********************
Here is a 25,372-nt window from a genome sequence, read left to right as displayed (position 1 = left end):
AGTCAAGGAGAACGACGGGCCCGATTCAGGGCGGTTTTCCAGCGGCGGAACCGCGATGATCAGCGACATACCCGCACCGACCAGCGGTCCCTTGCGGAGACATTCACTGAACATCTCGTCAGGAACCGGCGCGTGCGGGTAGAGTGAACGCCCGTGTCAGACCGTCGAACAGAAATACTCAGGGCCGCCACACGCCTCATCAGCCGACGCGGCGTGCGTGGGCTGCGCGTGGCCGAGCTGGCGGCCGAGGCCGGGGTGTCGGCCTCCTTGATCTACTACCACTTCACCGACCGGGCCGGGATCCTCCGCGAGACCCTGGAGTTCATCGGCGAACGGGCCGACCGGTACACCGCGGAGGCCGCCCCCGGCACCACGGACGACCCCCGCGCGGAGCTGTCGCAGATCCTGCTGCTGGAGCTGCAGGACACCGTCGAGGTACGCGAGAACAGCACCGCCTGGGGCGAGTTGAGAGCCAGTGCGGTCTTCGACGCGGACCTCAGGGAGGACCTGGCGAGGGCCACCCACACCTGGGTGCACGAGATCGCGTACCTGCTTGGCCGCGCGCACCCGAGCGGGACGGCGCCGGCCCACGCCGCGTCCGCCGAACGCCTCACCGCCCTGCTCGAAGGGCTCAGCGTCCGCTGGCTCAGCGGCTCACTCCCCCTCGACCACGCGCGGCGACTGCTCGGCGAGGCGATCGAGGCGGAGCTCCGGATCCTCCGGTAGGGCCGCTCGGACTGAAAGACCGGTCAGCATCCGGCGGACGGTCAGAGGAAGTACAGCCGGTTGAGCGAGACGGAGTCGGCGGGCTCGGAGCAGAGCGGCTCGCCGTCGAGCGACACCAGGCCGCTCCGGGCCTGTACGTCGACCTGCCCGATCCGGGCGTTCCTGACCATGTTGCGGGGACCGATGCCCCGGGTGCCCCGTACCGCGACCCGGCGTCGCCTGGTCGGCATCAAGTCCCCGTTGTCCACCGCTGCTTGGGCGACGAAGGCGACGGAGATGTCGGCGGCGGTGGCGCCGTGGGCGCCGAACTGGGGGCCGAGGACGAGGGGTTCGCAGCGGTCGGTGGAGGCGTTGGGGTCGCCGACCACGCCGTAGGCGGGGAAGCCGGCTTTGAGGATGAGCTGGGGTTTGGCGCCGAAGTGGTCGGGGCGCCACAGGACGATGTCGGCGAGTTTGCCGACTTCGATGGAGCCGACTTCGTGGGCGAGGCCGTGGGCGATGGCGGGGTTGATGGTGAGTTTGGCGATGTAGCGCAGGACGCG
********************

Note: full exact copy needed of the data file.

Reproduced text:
Here is a 25,372-nt window from a genome sequence, read left to right as displayed (position 1 = left end):
AGTCAAGGAGAACGACGGGCCCGATTCAGGGCGGTTTTCCAGCGGCGGAACCGCGATGATCAGCGACATACCCGCACCGACCAGCGGTCCCTTGCGGAGACATTCACTGAACATCTCGTCAGGAACCGGCGCGTGCGGGTAGAGTGAACGCCCGTGTCAGACCGTCGAACAGAAATACTCAGGGCCGCCACACGCCTCATCAGCCGACGCGGCGTGCGTGGGCTGCGCGTGGCCGAGCTGGCGGCCGAGGCCGGGGTGTCGGCCTCCTTGATCTACTACCACTTCACCGACCGGGCCGGGATCCTCCGCGAGACCCTGGAGTTCATCGGCGAACGGGCCGACCGGTACACCGCGGAGGCCGCCCCCGGCACCACGGACGACCCCCGCGCGGAGCTGTCGCAGATCCTGCTGCTGGAGCTGCAGGACACCGTCGAGGTACGCGAGAACAGCACCGCCTGGGGCGAGTTGAGAGCCAGTGCGGTCTTCGACGCGGACCTCAGGGAGGACCTGGCGAGGGCCACCCACACCTGGGTGCACGAGATCGCGTACCTGCTTGGCCGCGCGCACCCGAGCGGGACGGCGCCGGCCCACGCCGCGTCCGCCGAACGCCTCACCGCCCTGCTCGAAGGGCTCAGCGTCCGCTGGCTCAGCGGCTCACTCCCCCTCGACCACGCGCGGCGACTGCTCGGCGAGGCGATCGAGGCGGAGCTCCGGATCCTCCGGTAGGGCCGCTCGGACTGAAAGACCGGTCAGCATCCGGCGGACGGTCAGAGGAAGTACAGCCGGTTGAGCGAGACGGAGTCGGCGGGCTCGGAGCAGAGCGGCTCGCCGTCGAGCGACACCAGGCCGCTCCGGGCCTGTACGTCGACCTGCCCGATCCGGGCGTTCCTGACCATGTTGCGGGGACCGATGCCCCGGGTGCCCCGTACCGCGACCCGGCGTCGCCTGGTCGGCATCAAGTCCCCGTTGTCCACCGCTGCTTGGGCGACGAAGGCGACGGAGATGTCGGCGGCGGTGGCGCCGTGGGCGCCGAACTGGGGGCCGAGGACGAGGGGTTCGCAGCGGTCGGTGGAGGCGTTGGGGTCGCCGACCACGCCGTAGGCGGGGAAGCCGGCTTTGAGGATGAGCTGGGGTTTGGCGCCGAAGTGGTCGGGGCGCCACAGGACGATGTCGGCGAGTTTGCCGACTTCGATGGAGCCGACTTCGTGGGCGAGGCCGTGGGCGATGGCGGGGTTGATGGTGAGTTTGGCGATGTAGCGCAGGACGCG